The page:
There may not be enough lawyers to feed the hiring appetite. According to our survey of summer associate hires, Am Law 200 firms expect to bring on roughly 10,000 associates next fall. That astonishing number equals about one-quarter of all the students who will graduate from U.S. law schools next year. To put it another way, the top 20 law schools will only produce about 6,500 graduates.
What do these four facts mean? For law firms, at least three things. First, in the short run, the war for talent will become more ferocious. Second, the cost of talent will only increase. And third, the need for firms to differentiate themselves will become apparent even to the hidebound.
The British Academy press release is here. The new Ordinary Fellows are: Andrew Burrows (commercial law, restitution, torts) at Oxford University; Ross Cranston (commercial law and history of commercial law) at the London School of Economics; Anthony Ogus (economic analysis of law) at the University of Manchester; and Genevra Richardson (law and psychiatry, administrative law, prison law) at King's College London. The new Corresponding Fellow is Peter Cane (law of obligations, administrative law, legal theory) of the Australian National University (who also taught for twenty years at Oxford before moving to the ANU in 1997).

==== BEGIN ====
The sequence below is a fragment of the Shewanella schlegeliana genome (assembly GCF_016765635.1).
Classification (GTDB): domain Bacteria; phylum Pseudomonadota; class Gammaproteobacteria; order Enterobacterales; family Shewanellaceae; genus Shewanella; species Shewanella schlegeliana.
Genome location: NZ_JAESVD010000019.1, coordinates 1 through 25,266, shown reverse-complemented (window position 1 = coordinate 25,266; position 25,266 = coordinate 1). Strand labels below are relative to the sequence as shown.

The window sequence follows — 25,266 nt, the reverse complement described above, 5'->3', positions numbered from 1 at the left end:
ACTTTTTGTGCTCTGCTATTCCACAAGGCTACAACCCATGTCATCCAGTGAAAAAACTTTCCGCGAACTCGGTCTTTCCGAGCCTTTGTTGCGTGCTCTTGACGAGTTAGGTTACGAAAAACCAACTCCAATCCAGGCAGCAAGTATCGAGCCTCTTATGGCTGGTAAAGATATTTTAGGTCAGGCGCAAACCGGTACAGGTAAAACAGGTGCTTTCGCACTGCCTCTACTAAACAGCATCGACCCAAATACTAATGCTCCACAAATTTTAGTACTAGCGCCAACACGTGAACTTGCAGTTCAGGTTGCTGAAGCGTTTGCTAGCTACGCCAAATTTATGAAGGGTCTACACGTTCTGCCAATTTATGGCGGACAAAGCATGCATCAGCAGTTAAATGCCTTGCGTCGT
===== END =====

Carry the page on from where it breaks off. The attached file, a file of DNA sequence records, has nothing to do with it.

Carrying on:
Here. The reporter struck me as unusually dumb, and was fixated on the idea that "big egos" at Harvard Law School couldn't get along because they were "big egos." Although I repeatedly gave him alternative, and more plausible, explanations for why the school, until Dean Kagan, had been unable to do a lot of lateral hiring, he was not to be dissuaded, as the final product makes clear. Time to quote Karl Kraus: "No ideas and the ability to express them: that's a journalist."